While the CIA and Israel’s intelligence community have enjoyed close liaison in recent decades, cooperation has not always been the norm. From its founding in 1948 as a socialist country led by immigrants from Russia and Eastern Europe, the State of Israel was perceived by the CIA as part of the hostile Soviet sphere of influence. In 1951, David Ben Gurion toured the United States, met with General Walter Bedell Smith, Truman’s director of central intelligence, and convinced U.S. intelligence to give Israel a try. A highly personal relationship between the intelligence communities was forged, and James Jesus Angleton, who would become legendary for his obsessively suspicious counter-spy campaigns, was put in charge of the U.S. side. Israeli intelligence assigned Amos Manor and Teddy Kollek, who later would enjoy decades as mayor of Jerusalem, as his counterparts.
“It wasn’t easy to persuade the anti-communist Angleton that we could be friends,” Manor told us before his death two and a half years ago. “Even I was suspected by him, that I was a Soviet spy.” Manor, an Auschwitz survivor, had emigrated to Israel from Romania, which became a communist country after World War II. Over sleepless nights at Manor’s apartment on Pinsker Street in Tel Aviv, the Israeli did his best to keep up with Angleton at whiskey-sipping and chatting about the world. The two men became close friends, laying the foundation for CIA-Mossad intelligence cooperation as Manor proved to Angleton that what had been considered an Israeli disadvantage could be turned into a great advantage: Israel’s population of immigrants from the Soviet Union and its East European satellites made the country an indispensible source about everything that interested the CIA at the height of the Cold War, from the cost of potatoes behind the Iron Curtain to plans for new aircraft and ships there. The great turning point was the secret speech in Moscow in 1956 by Soviet leader Nikita Khrushchev denouncing Stalin’s crimes. A Jewish journalist in Poland procured the much-sought-after text and gave it to Israeli intelligence in Warsaw. It was quickly delivered to the CIA.
Still, while cooperating in anti-Soviet operations, the two countries had some conflicting interests. Desperate to have a qualitative military edge over its Arab neighbors, Israel ordered agents to steal U.S. technology. From the 1960s until the late 1980s, American law enforcement busted several conspiracies run by Israelis to procure defense and high-tech secrets and even components for Israel’s suspected nuclear arsenal. This clandestine work was not done by the Mossad but by military officers and by a small Defense Ministry unit known as Lakam (Lishka le-Kishrei Mada, the “science liaison bureau”), which also ran Jonathan Pollard, who is now serving a life sentence for espionage.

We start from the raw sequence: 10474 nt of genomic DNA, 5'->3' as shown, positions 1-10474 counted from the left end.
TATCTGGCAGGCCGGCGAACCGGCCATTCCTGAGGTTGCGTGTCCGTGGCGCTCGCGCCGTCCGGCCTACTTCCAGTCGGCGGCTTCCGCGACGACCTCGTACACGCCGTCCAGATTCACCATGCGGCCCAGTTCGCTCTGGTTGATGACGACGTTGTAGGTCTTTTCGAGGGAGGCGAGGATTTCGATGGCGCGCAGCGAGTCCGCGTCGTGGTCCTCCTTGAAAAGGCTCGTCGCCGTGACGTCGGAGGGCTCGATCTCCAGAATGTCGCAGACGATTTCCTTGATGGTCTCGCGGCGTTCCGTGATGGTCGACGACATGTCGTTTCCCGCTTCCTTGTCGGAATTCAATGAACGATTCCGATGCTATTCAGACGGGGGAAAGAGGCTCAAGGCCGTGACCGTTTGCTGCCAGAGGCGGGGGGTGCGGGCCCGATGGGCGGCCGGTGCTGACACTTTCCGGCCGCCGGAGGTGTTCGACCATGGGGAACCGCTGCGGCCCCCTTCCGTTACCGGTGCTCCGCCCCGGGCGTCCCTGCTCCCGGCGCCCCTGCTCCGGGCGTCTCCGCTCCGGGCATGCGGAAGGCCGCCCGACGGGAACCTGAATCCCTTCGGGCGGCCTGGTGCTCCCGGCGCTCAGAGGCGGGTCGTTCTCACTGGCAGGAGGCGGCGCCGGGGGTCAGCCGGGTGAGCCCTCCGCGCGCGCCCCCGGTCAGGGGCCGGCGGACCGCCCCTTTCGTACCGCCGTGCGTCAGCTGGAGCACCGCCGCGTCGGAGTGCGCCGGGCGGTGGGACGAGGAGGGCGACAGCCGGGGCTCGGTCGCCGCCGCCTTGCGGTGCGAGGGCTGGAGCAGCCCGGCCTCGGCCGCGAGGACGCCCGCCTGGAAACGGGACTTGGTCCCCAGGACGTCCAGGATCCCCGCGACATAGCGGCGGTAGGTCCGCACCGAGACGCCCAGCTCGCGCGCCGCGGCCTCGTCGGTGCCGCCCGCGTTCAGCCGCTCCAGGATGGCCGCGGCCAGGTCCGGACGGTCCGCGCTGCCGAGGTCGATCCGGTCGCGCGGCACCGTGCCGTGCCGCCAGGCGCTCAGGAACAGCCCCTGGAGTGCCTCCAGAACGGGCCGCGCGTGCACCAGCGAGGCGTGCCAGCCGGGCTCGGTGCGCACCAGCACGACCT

In the late 1950s, the prime target of American suspicion in Israel was the Negev Nuclear Research Center near Dimona, which was constructed by the French as part of a secret deal linked with the Israeli-French-British invasion of Suez, Egypt, in 1956 that took President Dwight Eisenhower by surprise and greatly angered him. The CIA was assigned to find out what the Israelis were up to in the Negev Desert. The station chief in Tel Aviv in the 1960s, John Hadden, told us he would make a point of driving as close as he could to the nuclear reactor and occasionally stopped his car to collect soil samples for radioactive analysis. Shin Bet was obviously tailing him, and an Israeli helicopter once landed near his automobile to stop it. Security personnel demanded to see identification, and after flashing his U.S. diplomatic passport Hadden drove off, with little doubt there were big doings at Dimona.
When Americans were permitted to enter the Dimona facility as part of a deal with President John F. Kennedy, “it cost us a hell of a lot of money to arrange it so their inspectors wouldn’t find out what was going on,” the late Israeli Foreign Minister Abba Eban told us, as quoted in our book Friends In Deed. False walls were erected, doorways and elevators were hidden, and dummy installations were built to show to the visitors, who found no evidence of the weapons program secreted underground. [Sentence deleted by the Israeli Military Censor.]